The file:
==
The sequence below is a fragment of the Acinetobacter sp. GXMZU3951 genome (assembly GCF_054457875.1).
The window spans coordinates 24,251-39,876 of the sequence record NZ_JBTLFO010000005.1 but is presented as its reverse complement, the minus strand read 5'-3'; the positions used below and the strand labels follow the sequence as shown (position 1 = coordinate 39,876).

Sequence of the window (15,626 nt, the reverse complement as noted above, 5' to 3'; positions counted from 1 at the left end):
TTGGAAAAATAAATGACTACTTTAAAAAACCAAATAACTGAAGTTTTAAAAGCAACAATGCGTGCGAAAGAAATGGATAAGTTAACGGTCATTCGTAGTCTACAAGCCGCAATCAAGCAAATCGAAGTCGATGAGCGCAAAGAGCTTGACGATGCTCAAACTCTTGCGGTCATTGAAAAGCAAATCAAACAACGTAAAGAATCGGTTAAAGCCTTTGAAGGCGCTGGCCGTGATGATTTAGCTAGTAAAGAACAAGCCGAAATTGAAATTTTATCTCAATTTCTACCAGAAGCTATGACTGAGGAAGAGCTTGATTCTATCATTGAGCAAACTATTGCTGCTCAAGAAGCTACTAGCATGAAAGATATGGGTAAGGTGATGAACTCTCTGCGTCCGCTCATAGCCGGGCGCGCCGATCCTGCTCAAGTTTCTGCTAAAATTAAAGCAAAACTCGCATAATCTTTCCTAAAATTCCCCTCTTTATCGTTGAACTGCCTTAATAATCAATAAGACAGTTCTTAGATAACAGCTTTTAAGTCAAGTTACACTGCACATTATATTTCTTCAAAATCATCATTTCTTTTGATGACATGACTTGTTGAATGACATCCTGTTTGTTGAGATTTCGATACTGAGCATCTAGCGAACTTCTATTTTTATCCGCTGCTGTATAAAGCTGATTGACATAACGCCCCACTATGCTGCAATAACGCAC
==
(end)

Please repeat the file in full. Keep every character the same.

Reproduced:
The sequence below is a fragment of the Acinetobacter sp. GXMZU3951 genome (assembly GCF_054457875.1).
The window spans coordinates 24,251-39,876 of the sequence record NZ_JBTLFO010000005.1 but is presented as its reverse complement, the minus strand read 5'-3'; the positions used below and the strand labels follow the sequence as shown (position 1 = coordinate 39,876).

Sequence of the window (15,626 nt, the reverse complement as noted above, 5' to 3'; positions counted from 1 at the left end):
TTGGAAAAATAAATGACTACTTTAAAAAACCAAATAACTGAAGTTTTAAAAGCAACAATGCGTGCGAAAGAAATGGATAAGTTAACGGTCATTCGTAGTCTACAAGCCGCAATCAAGCAAATCGAAGTCGATGAGCGCAAAGAGCTTGACGATGCTCAAACTCTTGCGGTCATTGAAAAGCAAATCAAACAACGTAAAGAATCGGTTAAAGCCTTTGAAGGCGCTGGCCGTGATGATTTAGCTAGTAAAGAACAAGCCGAAATTGAAATTTTATCTCAATTTCTACCAGAAGCTATGACTGAGGAAGAGCTTGATTCTATCATTGAGCAAACTATTGCTGCTCAAGAAGCTACTAGCATGAAAGATATGGGTAAGGTGATGAACTCTCTGCGTCCGCTCATAGCCGGGCGCGCCGATCCTGCTCAAGTTTCTGCTAAAATTAAAGCAAAACTCGCATAATCTTTCCTAAAATTCCCCTCTTTATCGTTGAACTGCCTTAATAATCAATAAGACAGTTCTTAGATAACAGCTTTTAAGTCAAGTTACACTGCACATTATATTTCTTCAAAATCATCATTTCTTTTGATGACATGACTTGTTGAATGACATCCTGTTTGTTGAGATTTCGATACTGAGCATCTAGCGAACTTCTATTTTTATCCGCTGCTGTATAAAGCTGATTGACATAACGCCCCACTATGCTGCAATAACGCAC